In physics we call these things phase transitions. When enough electrons within an atom get aligned and a critical mass is reached — as soon as you hit that hundredth monkey, as soon as you hit the one — you have phase transition, and all the rest of the electrons automatically make the change.
So, my mission — what I teach and what I believe in — is that you just get yourself aligned with God-consciousness. If we teach enough people to do it — if enough of us ultimately get there — then we’ll start electing leaders with this kind of consciousness. We’ll start seeing these kinds of shifts taking place.
I think it works both collectively and individually.
It works in reverse, too. When I was a kid at 16, sneaking into a burlesque theater in downtown Detroit was a big thrill. Today, in every hotel room in America, you can turn on the television and see hardcore pornography.
So the shifts can go both ways, and it’s incumbent on us as leaders of the spiritual community to get as many people as possible to really begin to think in God-realized ways.
Ray: I’ve heard you say that it’s not you creating when you write in the early hours of the morning. It’s Source. What does that feel like for you?
Wayne: How can I put words on it? It’s magical. It’s blissful. It’s awe.
Rumi said sell your cleverness and purchase bewilderment.
It’s just being bewildered — being in that state of pure awe. When I’m on purpose — when I’m allowing Source to come through — it’s always there. At those times, I’m not focused on any ego sense about how much I’m going to make, how well a book is going to do, whether people are going to buy it, or any of that.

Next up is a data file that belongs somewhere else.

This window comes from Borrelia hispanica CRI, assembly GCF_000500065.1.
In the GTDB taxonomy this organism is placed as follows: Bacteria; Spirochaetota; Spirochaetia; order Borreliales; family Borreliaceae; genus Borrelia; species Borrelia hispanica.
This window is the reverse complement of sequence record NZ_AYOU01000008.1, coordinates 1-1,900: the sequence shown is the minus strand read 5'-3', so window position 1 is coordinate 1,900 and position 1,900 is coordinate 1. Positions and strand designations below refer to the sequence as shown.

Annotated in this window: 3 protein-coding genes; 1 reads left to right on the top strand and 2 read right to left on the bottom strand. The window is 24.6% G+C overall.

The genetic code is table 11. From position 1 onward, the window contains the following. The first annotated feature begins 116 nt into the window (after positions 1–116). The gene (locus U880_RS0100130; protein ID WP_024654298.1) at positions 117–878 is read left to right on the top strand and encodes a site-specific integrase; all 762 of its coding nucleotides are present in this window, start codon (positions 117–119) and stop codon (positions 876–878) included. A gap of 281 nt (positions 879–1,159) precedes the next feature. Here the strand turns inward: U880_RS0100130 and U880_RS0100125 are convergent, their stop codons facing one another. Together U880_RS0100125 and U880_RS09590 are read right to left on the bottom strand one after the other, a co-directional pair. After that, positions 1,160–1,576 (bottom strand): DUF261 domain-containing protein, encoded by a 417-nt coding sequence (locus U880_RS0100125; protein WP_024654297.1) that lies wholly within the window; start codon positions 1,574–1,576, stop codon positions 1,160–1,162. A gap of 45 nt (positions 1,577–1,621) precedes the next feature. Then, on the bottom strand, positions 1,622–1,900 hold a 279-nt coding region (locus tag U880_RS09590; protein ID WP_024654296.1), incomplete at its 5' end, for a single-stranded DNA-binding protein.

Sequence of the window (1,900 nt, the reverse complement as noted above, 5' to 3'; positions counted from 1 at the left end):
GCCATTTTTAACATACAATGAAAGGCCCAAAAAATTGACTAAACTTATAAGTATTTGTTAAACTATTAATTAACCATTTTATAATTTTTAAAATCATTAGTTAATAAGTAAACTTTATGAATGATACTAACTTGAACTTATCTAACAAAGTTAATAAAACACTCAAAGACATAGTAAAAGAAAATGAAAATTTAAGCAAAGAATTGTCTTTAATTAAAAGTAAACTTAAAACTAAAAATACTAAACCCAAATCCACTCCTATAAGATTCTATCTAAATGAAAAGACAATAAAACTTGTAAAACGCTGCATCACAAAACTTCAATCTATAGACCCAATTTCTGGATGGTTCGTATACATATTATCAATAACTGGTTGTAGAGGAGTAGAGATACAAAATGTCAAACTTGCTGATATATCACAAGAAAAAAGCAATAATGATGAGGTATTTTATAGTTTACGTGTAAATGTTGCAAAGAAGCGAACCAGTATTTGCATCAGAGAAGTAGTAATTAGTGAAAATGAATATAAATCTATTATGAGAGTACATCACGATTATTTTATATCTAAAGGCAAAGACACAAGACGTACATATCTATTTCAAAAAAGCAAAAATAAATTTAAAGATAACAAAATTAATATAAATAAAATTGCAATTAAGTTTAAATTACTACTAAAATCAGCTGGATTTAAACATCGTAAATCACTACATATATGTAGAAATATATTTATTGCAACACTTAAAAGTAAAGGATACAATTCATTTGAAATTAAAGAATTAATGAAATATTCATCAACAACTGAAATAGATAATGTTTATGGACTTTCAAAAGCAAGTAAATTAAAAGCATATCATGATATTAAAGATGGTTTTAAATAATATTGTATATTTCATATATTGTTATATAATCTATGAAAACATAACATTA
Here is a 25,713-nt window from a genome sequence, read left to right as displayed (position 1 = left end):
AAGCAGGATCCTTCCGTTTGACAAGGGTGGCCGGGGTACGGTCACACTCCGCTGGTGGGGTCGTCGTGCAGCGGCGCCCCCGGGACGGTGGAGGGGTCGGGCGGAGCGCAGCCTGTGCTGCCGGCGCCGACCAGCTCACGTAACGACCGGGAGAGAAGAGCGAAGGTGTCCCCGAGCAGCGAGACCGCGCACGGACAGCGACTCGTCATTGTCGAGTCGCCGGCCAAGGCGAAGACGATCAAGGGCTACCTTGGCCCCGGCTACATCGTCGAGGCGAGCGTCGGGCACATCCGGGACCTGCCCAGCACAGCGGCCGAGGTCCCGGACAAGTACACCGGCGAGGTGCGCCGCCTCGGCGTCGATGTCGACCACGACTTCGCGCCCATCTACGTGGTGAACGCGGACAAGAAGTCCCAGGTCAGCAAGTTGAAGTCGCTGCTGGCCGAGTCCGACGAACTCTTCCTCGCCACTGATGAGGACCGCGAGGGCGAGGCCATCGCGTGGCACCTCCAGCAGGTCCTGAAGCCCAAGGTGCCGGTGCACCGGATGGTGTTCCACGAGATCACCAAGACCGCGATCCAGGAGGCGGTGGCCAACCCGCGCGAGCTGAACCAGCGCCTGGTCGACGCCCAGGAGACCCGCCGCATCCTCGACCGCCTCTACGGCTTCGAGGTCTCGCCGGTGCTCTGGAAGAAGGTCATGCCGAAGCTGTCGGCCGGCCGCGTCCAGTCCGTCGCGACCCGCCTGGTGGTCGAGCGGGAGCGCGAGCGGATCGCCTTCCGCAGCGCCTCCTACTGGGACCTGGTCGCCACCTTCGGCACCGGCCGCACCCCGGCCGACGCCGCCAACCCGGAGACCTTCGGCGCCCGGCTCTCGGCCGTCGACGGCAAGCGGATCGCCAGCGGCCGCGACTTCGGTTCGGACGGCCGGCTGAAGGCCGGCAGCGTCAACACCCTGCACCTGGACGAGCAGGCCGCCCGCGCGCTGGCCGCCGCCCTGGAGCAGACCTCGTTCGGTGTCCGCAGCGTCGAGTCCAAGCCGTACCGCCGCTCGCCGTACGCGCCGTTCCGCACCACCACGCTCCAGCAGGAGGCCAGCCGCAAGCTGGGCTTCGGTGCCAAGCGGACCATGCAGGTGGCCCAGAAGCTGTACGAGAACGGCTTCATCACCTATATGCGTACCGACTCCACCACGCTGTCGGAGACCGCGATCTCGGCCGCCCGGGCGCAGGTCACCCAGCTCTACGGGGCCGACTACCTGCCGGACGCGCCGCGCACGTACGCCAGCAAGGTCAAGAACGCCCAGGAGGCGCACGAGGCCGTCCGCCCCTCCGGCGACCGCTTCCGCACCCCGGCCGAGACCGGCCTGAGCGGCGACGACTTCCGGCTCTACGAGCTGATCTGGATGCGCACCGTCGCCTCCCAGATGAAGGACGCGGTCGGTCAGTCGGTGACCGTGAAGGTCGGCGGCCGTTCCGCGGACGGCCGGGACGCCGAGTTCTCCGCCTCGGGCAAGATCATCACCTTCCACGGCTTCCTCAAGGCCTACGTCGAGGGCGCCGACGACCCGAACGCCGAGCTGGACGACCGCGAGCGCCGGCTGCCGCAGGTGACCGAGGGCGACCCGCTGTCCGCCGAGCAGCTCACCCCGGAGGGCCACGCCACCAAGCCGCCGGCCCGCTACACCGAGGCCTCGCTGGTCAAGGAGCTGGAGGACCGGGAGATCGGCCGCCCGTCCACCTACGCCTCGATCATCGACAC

I go to a state of awe and gratitude — I’m deeply, profoundly grateful — and it just works. The first words out of my mouth every morning are “I thank you.” Rumi said if there’s only one prayer you say every day, make it “thank you.”
Thank you, thank you, thank you.
I start out every day that way. It puts you into this place where you know you’re connected to something big.
Lao-tzu speaks about not living the Tao but letting yourself be lived by it. You surrender to it.
You just say, “Whatever you want to do with me, I’m cool with it.”
You know that you’re being used for wonderful, divine, great, and beautiful pleasure and purpose.
All rights reserved. I invite you to read other interview excerpts with leading spiritual teachers posted on the blog. Here are links to a few of them:
- Sister Chan Khong on interbeing, service, and our little wars
- Marianne Williamson on the political obligations of spiritual people and on midlife
- Life Loves You: interview excerpts with Louise Hay
- Interview with Doreen Virtue: excerpts from two of my interviews with the angel reader and teacher
- Rabbi David Zeller on the meaning and melding of transpersonal psychology and Jewish spirituality
- On my first interview, with R. Carlos Nakai